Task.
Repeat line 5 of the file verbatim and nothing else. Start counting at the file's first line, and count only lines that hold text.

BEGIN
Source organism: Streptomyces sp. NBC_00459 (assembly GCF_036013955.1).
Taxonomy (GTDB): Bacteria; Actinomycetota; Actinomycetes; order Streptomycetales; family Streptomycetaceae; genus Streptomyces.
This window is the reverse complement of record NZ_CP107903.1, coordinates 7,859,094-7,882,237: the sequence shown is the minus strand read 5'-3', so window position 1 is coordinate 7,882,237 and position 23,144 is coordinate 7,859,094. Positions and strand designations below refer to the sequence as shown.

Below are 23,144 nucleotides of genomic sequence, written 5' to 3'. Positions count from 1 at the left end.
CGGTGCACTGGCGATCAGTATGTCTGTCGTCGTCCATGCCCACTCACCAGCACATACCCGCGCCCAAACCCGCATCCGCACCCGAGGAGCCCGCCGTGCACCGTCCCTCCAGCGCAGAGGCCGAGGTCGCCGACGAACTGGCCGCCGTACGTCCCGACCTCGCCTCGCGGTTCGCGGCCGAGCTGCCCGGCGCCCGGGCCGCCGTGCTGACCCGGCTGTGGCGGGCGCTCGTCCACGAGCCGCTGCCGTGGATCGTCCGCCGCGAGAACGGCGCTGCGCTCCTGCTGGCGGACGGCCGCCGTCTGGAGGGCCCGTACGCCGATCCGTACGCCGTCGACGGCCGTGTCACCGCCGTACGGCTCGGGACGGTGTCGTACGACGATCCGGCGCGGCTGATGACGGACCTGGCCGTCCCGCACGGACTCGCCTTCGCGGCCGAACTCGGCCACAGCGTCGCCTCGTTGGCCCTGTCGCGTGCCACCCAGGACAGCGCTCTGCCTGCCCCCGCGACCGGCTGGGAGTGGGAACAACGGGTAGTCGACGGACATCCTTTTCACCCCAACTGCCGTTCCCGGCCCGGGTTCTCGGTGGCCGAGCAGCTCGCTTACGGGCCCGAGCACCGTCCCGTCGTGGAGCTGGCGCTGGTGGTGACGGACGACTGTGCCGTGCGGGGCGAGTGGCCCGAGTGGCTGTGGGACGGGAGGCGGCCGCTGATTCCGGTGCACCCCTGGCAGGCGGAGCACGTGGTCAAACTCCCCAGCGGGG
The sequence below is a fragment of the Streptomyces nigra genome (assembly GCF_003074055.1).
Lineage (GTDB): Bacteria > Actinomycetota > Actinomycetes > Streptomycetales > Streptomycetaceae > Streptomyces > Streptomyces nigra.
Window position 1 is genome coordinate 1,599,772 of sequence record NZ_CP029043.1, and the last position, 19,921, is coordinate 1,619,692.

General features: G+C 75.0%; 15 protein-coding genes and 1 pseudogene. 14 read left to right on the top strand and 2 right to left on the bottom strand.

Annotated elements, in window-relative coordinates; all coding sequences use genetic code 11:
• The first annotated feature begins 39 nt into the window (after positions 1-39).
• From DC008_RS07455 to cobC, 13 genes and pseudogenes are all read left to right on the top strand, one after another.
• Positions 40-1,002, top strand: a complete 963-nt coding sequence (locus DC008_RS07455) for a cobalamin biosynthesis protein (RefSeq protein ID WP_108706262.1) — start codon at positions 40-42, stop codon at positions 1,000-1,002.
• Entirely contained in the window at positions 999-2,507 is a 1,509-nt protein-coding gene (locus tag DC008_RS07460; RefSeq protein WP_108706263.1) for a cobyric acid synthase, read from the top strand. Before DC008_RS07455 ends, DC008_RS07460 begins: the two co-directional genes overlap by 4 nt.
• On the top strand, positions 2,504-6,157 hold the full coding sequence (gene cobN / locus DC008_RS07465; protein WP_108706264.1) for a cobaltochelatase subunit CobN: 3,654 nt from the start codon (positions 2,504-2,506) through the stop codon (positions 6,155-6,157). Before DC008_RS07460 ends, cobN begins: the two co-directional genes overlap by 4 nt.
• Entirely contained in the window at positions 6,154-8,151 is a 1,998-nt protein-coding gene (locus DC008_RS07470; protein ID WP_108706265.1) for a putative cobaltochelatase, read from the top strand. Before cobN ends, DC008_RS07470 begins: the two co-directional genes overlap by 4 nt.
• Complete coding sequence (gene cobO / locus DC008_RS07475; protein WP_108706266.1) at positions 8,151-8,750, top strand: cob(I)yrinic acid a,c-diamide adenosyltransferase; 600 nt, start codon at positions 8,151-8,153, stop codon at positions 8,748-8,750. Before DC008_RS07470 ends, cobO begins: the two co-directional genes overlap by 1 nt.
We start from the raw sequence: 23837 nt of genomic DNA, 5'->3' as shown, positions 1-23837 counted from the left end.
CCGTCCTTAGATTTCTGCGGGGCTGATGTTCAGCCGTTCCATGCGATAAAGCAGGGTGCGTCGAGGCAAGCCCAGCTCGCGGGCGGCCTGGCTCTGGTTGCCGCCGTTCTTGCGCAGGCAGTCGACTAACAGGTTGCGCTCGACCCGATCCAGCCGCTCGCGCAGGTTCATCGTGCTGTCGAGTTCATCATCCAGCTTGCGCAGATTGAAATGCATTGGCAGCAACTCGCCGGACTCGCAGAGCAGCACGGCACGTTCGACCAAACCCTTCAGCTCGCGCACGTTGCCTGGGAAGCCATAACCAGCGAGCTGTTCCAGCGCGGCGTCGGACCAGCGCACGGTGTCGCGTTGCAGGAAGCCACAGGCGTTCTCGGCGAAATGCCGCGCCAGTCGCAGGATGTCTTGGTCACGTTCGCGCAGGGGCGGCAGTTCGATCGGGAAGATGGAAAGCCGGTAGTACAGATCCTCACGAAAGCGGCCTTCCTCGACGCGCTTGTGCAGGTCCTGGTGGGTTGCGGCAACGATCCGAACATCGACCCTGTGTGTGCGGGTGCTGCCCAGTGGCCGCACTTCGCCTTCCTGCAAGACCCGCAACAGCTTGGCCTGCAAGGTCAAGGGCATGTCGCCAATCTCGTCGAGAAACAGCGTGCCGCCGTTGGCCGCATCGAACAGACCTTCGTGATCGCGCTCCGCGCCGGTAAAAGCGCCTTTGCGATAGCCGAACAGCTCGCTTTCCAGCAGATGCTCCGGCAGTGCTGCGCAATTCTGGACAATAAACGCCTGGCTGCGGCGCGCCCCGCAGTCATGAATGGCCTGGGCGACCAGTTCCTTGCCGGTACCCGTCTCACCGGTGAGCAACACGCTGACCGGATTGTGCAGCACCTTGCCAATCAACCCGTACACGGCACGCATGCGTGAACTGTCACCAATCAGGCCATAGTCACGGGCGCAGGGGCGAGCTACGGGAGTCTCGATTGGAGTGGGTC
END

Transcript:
CGGTGCACTGGCGATCAGTATGTCTGTCGTCGTCCATGCCCACTCACCAGCACATACCCGCGCCCAAACCCGCATCCGCACCCGAGGAGCCCGCCGTGCACCGTCCCTCCAGCGCAGAGGCCGAGGTCGCCGACGAACTGGCCGCCGTACGTCCCGACCTCGCCTCGCGGTTCGCGGCCGAGCTGCCCGGCGCCCGGGCCGCCGTGCTGACCCGGCTGTGGCGGGCGCTCGTCCACGAGCCGCTGCCGTGGATCGTCCGCCGCGAGAACGGCGCTGCGCTCCTGCTGGCGGACGGCCGCCGTCTGGAGGGCCCGTACGCCGATCCGTACGCCGTCGACGGCCGTGTCACCGCCGTACGGCTCGGGACGGTGTCGTACGACGATCCGGCGCGGCTGATGACGGACCTGGCCGTCCCGCACGGACTCGCCTTCGCGGCCGAACTCGGCCACAGCGTCGCCTCGTTGGCCCTGTCGCGTGCCACCCAGGACAGCGCTCTGCCTGCCCCCGCGACCGGCTGGGAGTGGGAACAACGGGTAGTCGACGGACATCCTTTTCACCCCAACTGCCGTTCCCGGCCCGGGTTCTCGGTGGCCGAGCAGCTCGCTTACGGGCCCGAGCACCGTCCCGTCGTGGAGCTGGCGCTGGTGGTGACGGACGACTGTGCCGTGCGGGGCGAGTGGCCCGAGTGGCTGTGGGACGGGAGGCGGCCGCTGATTCCGGTGCACCCCTGGCAGGCGGAGCACGTGGTCAAACTCCCCAGCGGGG